Museo Rafael Coronel Zacatecas is worth visiting for its museums alone, and this has to be one of the most unusual. Over 3,000 Mexican masks grouped by subject in staggering and colorful displays – fascinating for children and adults alike. Rafael Coronel was the brother of Pedro, who also has a museum in the city. This showcase is housed in the restored Convento de San Francisco, delightful in its own rights and surrounded by some particularly beautiful gardens. It is a pleasant walk from the town center, though you could take a taxi if Zacatecas’ altitude is making you weary. The museum is open 10:00am to 2:00pm and 4:00pm to 7:00pm and is closed on Wednesdays.
Museo Pedro Coronel. Pedro Coronel married Diego Rivera’s daughter Ruth, and was himself a highly regarded artist. His impressive collection of art was enlarged by exchanging his own sculptures for the work of others. There are some famous names here, such as Dali and Picasso – and some unusual exhibits from Africa and the Far East. The museum is open between 10:00am and 2:00pm and from 4:00pm to 7:00pm. Note that unlike many state museums, this one is open on Mondays but closed on Thursdays.
The Teleferico. For the best aerial views, take the “teleferico” or cable car that operates between the Cerro del Grillo and the Cerro de la Bufa. At the top of Cerro de la Bufa you can see a pretty church (La Capilla de la Virgen de Patrocinio) and the Museo de la Toma de Zacatecas, a museum dedicated to the revolution. You could walk down the Cerro, or take the return teleferico back to Cerro del Grillo. Back at the Cerro del Grillo, you’ll find the entrance to the Mina El Eden. This is one of the few silver mines in Mexico offering a guided tour to the public – including a tram ride and a tour of the mine shafts. You’ll gain a good understanding of the dreadful conditions experienced by the miners – there were up to five deaths a day at the height of production. There are rickety wooden ladders and shaky rope bridges across deep caverns, with the guide’s torch to light your way.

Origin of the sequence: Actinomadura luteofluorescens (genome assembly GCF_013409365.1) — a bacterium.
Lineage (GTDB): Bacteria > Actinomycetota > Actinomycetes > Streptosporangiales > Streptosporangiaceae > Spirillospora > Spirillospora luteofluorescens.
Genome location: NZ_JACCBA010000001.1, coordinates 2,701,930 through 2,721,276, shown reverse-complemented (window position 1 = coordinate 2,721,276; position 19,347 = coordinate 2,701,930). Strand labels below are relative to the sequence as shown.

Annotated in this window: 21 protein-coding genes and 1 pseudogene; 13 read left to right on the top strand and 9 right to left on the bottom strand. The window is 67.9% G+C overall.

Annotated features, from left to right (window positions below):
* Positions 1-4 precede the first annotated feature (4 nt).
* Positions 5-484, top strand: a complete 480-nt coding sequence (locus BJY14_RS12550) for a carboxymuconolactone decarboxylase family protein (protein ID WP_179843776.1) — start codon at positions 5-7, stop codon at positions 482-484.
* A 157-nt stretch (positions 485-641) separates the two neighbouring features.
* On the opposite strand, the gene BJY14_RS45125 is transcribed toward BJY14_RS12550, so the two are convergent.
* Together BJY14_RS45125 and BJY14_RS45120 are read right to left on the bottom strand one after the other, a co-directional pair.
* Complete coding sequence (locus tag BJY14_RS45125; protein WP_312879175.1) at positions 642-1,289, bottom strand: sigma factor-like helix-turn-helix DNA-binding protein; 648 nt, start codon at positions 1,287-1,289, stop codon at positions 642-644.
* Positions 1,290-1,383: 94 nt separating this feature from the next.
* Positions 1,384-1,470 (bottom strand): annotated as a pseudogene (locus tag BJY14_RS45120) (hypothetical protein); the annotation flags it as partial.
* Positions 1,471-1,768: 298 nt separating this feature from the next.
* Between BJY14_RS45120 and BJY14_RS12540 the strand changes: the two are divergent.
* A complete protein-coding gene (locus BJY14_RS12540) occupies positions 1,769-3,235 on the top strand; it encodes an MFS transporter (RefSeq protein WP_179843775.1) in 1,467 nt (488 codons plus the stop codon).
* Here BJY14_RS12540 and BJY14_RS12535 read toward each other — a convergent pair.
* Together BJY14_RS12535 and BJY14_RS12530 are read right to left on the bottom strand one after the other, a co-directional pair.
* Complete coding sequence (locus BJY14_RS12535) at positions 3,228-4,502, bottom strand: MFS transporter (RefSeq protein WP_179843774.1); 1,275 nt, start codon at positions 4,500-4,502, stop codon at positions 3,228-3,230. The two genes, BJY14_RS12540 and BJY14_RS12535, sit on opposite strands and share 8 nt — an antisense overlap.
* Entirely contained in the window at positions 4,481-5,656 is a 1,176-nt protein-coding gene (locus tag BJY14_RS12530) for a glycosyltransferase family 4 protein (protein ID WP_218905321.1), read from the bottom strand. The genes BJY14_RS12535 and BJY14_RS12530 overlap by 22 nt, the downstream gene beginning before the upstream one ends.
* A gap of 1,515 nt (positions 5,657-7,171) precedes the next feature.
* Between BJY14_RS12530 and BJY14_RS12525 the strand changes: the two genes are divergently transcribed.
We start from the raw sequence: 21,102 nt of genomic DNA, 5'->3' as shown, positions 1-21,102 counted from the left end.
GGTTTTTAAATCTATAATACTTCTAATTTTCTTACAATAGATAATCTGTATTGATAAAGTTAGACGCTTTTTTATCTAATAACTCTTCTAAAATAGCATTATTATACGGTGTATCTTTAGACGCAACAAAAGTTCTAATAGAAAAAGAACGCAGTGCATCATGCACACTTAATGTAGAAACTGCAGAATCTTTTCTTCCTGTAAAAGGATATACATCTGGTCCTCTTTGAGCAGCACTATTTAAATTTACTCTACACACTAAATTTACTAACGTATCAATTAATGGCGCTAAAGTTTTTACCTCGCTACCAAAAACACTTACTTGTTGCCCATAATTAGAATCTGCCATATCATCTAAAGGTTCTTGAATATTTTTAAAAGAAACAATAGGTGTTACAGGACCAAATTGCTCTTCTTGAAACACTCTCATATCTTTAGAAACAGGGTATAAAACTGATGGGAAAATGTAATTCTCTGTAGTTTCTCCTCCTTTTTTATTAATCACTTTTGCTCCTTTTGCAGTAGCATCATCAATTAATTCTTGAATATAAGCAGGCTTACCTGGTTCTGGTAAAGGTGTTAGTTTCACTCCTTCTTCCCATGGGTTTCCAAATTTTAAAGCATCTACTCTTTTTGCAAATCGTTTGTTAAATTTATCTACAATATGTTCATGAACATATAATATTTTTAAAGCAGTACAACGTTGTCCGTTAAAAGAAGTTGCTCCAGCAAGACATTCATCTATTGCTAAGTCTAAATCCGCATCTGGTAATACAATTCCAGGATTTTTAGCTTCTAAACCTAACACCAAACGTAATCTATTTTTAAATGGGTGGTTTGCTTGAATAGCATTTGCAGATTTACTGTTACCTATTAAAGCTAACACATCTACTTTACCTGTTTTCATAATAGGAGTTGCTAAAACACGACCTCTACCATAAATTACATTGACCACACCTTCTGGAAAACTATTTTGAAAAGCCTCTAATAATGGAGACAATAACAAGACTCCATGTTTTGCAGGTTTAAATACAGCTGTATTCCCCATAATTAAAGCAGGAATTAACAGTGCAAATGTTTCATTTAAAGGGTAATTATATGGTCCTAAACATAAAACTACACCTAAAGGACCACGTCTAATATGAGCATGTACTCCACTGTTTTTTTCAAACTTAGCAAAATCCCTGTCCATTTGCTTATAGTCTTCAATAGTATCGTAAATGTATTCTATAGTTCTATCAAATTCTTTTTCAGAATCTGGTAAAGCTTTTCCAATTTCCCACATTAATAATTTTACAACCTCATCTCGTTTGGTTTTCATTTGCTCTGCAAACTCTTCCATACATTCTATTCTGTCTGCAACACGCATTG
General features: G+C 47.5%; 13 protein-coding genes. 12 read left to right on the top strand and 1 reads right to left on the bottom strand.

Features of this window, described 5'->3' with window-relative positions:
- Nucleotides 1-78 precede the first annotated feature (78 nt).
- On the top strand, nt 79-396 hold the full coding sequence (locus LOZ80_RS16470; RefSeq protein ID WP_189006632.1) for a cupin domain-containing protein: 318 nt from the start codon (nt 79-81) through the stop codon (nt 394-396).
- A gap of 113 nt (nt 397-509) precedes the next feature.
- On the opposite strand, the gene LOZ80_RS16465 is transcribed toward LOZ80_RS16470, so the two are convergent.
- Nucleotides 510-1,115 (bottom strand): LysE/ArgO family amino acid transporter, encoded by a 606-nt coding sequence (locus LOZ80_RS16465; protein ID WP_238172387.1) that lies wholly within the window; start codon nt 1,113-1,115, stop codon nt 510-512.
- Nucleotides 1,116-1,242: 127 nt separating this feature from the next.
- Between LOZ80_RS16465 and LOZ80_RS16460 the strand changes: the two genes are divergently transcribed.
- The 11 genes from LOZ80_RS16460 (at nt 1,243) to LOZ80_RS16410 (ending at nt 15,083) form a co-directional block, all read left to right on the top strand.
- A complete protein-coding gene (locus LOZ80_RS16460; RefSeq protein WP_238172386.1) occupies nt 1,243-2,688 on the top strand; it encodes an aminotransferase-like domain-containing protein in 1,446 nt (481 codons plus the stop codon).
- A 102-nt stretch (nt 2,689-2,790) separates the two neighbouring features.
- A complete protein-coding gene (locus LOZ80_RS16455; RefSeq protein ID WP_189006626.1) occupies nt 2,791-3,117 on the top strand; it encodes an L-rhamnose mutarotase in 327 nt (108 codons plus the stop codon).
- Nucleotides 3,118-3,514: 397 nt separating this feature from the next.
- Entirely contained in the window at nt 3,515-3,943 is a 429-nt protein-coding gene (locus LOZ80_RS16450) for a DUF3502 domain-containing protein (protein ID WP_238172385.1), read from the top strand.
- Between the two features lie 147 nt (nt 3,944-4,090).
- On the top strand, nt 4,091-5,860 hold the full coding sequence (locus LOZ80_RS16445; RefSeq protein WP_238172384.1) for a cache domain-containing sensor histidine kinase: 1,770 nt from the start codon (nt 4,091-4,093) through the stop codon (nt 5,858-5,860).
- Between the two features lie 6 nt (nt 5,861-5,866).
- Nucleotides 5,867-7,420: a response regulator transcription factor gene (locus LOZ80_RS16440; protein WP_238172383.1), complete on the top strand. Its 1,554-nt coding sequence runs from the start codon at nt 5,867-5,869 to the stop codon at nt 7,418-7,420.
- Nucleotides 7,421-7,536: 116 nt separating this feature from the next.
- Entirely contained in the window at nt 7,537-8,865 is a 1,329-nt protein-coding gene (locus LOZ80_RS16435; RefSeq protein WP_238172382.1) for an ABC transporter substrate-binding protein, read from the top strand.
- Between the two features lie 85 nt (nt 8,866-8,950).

Palacio de la Mala Noche. Opposite the Palacio de Goberno across the Plaza de Armas is a building known as the Casa de la Mala Noche. It was home to a mine-owner and ‘la Mala Noche’ or The Bad Night, was the night before he was told of the discovery of a new vein of silver in his mine. He had been on the point of bankruptcy having invested all his money in the work, and had just given away his last peso. From the next day on, he was a rich man.
Convento de Guadalupe. A few miles east of Zacatecas is the Convento de Guadalupe, still in use by the Franciscan Order but partly open to the public as a museum. It’s a beautiful building, but especially worth the visit for the magnificent paintings on display everywhere, Many depict the events in the life of St Francis and some of the oldest works in Mexico are here. Be sure to visit the rooms above (and looking into) the neighboring church – from here you can see the Capilla de Napoles, a chapel of indescribable beauty decorated with 22 carat gold, and a library that looks like it has been untouched for centuries.
Our favorite bar in town is in the luxurious Quinta Real hotel, which has been constructed around the magnificently restored bull ring. The bar is located down in the old bull corrals and is incredibly atmospheric.